Here's a tidbit that came out of the Occupy protests a while ago: in Chicago, some Board of Trade member decided to treat the protestors to a few more pieces of litter:
Someone at the Chicago Board of Trade issued another message to the Occupy Chicago protesters by blanketing them with these McDonald's job applications. The protesters are understandably offended by both the message and by the hundreds of pieces of new litter around them.
Now, let's try to get inside that person's head. What did they think they were accomplishing?
a) The protestors, upon receiving applications to work at McDonald's, would realize that there actually were ways for them to make money and get ahead in life. They would then get up off their asses and go work at McDonald's and make money. Value: Something.
b) The application-dumper found it enjoyable, and perhaps a bit reassuring, to think that the Occupy protestors were a bunch of slackers who just didn't have the gumption to get up off their lazy asses and make something of themselves. So this person dumped McDonald's job applications on the Occupiers' heads, hoping that this would be slightly wittier than just standing outside and shouting, 'Get a job, you dirty hippies!' As a result, the application-dumper felt some self-satisfaction and the Occupiers felt even more alienated from the people they were protesting. Value: Nothing. Less than nothing, in fact.
Are there other ways to interpret this action? If you think I'm misunderstanding something, go ahead and post a comment. Me, I think option b) sounds slightly more believable.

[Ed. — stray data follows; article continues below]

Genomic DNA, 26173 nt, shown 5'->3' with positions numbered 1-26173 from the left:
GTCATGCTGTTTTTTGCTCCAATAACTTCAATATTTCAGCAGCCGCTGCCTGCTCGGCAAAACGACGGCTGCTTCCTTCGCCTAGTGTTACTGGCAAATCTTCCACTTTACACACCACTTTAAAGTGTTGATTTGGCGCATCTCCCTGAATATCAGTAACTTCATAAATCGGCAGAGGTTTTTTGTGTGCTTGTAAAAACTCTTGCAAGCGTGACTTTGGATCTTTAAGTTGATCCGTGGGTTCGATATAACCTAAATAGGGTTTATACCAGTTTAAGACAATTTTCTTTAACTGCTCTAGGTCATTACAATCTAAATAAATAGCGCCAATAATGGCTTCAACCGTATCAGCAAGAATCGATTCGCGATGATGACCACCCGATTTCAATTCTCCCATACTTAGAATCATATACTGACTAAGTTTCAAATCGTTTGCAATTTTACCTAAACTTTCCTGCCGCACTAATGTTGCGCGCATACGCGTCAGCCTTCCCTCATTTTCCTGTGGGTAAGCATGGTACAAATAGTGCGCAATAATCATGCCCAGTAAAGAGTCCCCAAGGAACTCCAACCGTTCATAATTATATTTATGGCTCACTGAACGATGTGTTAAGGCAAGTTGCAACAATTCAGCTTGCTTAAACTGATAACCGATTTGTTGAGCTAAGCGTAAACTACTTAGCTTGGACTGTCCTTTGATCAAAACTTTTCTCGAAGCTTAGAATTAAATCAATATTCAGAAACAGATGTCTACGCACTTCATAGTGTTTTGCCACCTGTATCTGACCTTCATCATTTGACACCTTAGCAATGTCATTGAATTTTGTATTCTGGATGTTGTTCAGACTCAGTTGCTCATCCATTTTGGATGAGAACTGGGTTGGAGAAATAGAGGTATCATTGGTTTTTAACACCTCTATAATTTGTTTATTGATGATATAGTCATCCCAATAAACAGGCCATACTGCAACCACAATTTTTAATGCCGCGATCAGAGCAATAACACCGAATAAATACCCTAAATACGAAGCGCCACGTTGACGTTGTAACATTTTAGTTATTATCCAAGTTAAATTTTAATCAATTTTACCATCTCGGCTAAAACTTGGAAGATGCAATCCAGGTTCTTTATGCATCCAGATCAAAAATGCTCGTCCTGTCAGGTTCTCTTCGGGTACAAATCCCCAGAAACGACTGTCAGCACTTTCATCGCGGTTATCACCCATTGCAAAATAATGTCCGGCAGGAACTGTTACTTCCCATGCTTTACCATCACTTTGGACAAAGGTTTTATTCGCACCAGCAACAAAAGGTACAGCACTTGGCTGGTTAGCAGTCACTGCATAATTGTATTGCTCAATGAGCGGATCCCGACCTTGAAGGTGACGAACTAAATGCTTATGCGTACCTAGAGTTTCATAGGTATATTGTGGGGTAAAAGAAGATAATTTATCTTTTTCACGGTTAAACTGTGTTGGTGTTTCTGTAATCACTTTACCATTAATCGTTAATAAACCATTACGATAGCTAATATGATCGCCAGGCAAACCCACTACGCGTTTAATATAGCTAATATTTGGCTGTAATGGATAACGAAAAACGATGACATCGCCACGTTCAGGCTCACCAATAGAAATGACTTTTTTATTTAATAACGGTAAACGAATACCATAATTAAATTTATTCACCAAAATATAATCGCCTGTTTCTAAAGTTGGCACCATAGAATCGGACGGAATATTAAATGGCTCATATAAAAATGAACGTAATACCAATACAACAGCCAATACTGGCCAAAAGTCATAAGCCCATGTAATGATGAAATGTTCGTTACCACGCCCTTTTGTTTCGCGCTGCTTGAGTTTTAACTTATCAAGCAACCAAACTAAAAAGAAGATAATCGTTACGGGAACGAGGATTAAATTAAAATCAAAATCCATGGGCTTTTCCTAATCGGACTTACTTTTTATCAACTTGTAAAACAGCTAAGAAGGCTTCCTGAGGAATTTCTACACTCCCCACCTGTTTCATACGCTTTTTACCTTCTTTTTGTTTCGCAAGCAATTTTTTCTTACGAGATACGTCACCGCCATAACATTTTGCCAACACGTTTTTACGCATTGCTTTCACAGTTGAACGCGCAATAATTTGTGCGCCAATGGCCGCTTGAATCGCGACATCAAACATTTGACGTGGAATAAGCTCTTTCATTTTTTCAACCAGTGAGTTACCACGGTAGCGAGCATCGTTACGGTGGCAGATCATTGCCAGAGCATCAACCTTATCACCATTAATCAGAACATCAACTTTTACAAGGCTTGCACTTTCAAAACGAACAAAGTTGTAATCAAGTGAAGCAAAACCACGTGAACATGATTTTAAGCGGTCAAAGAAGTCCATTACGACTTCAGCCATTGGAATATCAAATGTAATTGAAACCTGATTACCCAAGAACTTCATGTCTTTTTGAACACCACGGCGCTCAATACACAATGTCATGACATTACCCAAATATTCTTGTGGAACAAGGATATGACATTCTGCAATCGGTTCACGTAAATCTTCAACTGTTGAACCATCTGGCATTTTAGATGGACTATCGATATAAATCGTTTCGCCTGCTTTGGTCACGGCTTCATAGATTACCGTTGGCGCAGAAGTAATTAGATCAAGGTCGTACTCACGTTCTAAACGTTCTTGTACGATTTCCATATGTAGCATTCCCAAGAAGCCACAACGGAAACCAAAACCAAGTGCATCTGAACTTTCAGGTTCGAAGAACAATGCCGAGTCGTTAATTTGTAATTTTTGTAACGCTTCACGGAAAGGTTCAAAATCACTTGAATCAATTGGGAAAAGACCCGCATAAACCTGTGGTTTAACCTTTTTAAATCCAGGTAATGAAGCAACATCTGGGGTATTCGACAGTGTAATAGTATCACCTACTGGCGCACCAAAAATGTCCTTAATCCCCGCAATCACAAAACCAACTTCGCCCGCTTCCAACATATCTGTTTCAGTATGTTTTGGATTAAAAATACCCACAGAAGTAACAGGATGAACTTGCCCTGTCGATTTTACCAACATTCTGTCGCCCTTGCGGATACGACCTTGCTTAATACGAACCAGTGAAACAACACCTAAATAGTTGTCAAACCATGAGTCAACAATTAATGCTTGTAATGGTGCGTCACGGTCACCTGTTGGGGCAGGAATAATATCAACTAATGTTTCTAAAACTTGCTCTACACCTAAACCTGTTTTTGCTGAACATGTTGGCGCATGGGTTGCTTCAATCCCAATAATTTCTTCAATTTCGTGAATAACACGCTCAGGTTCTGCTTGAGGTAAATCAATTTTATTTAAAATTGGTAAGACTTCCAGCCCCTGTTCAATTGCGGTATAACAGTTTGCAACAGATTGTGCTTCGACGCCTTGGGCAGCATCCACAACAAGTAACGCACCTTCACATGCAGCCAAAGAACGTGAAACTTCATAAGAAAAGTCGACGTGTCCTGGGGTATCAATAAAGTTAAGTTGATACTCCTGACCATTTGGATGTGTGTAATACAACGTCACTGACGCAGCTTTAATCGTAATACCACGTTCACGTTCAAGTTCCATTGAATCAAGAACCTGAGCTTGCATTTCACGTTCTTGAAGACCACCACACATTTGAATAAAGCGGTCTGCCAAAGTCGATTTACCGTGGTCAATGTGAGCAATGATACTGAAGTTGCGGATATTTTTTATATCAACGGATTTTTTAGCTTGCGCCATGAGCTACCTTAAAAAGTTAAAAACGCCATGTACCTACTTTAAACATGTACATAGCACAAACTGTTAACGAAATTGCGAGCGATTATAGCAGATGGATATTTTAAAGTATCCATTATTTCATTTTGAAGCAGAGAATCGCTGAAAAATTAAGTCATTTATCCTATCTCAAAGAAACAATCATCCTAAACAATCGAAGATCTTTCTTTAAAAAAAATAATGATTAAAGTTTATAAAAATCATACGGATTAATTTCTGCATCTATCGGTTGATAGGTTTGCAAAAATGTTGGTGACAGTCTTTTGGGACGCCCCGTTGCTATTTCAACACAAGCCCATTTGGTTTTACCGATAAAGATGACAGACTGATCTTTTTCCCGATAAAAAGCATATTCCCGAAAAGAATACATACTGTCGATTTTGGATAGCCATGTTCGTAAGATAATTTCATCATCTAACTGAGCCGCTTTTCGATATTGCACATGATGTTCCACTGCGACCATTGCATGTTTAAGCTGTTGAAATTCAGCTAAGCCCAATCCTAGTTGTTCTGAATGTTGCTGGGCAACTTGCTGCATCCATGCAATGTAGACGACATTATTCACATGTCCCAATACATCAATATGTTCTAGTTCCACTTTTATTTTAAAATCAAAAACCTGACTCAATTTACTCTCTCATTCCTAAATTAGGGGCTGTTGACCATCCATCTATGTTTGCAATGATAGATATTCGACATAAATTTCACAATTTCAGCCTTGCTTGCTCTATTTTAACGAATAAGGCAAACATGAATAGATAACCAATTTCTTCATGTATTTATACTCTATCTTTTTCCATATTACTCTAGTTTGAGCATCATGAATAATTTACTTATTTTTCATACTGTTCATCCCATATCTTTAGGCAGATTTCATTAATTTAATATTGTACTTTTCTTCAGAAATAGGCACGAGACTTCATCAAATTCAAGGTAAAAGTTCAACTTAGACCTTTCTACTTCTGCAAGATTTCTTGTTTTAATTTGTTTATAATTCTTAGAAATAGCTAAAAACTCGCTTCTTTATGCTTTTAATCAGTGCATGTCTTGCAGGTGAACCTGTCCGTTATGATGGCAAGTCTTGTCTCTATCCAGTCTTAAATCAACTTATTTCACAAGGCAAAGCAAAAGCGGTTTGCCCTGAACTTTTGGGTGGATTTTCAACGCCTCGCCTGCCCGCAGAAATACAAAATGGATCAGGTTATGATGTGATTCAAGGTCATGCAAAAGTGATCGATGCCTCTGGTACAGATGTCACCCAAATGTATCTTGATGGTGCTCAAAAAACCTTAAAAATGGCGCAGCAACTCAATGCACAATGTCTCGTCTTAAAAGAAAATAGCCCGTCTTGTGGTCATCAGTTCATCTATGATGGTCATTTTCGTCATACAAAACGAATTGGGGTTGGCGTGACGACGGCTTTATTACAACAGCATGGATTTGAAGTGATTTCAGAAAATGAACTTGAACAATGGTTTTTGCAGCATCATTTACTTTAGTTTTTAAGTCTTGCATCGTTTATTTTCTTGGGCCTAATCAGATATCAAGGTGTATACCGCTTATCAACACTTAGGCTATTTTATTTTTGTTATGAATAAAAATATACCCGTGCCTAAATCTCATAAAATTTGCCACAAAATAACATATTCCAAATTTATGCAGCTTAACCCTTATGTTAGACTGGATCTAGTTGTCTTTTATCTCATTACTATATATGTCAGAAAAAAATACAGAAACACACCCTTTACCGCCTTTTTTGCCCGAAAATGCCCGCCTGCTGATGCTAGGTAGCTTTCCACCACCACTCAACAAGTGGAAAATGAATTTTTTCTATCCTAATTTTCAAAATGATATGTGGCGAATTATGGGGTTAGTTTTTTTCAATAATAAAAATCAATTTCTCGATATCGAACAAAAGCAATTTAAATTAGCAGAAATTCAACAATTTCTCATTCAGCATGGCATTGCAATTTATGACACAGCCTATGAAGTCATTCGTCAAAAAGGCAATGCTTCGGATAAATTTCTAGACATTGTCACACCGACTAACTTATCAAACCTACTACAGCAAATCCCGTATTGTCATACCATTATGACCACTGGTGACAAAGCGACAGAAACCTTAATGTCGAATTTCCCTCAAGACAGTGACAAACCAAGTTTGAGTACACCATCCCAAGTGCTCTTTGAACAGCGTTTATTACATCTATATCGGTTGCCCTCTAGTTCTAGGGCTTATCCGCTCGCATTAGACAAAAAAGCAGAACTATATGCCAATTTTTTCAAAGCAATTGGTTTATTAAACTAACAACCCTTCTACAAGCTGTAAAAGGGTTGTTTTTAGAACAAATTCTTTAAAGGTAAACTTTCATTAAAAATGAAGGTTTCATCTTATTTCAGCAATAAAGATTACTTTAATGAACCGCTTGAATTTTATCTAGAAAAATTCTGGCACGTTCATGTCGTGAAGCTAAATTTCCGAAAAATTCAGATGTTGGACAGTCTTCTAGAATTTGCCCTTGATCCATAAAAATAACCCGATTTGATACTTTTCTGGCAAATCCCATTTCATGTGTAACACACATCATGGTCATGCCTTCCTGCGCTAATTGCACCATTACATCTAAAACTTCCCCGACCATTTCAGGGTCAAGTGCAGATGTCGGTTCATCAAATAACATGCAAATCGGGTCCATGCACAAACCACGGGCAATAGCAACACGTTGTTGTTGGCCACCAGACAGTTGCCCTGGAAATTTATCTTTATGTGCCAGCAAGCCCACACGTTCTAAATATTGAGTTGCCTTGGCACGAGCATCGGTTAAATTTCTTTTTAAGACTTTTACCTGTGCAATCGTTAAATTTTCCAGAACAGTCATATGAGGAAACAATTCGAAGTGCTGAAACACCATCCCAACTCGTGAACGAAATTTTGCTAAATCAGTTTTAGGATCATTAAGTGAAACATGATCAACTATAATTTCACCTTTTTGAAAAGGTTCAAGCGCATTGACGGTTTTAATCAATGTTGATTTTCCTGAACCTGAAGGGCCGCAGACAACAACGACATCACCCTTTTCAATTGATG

I don't live in the United States, and I don't regularly watch American TV news. I'm watching this all from Taiwan. Therefore, it is theoretically possible that I am the victim of a massive misinformation campaign regarding the content of what the American mass media is delivering to people's homes. If so, I apologize for what I'm about to say.
But from what I gather, the journalists of the mass media have been pretending from the start that they don't understand what the Occupy protestors want, and are generally trying to paint them as aimless, dirty hippie types.
I've gone through several stages of thinking about this.
At first, I thought, 'HOLY CRAP! The paranoid conspiracy theorists were right all along about the Mainstream Media being in the pocket of Big Business! I was wrong to mock them!'
Then, I thought, 'Wow. The corporate media must be really scared of Occupy Wall Street if they're not going to report on them fairly. In their minds, even the great prudent cautious silent majority of American society will go out on the streets and start protesting if they get news that is even remotely accurate. America must be more screwed than I thought.'
Then my thoughts settled into, 'No, it's not as bad as all that. It's just that TV news wants to create a family and community atmosphere among its viewers, and what brings people together as a community more than thinking that next door lives a bunch of crazies who may seem threatening at first, but are really just a bit silly and harmless and let's all mock them together?'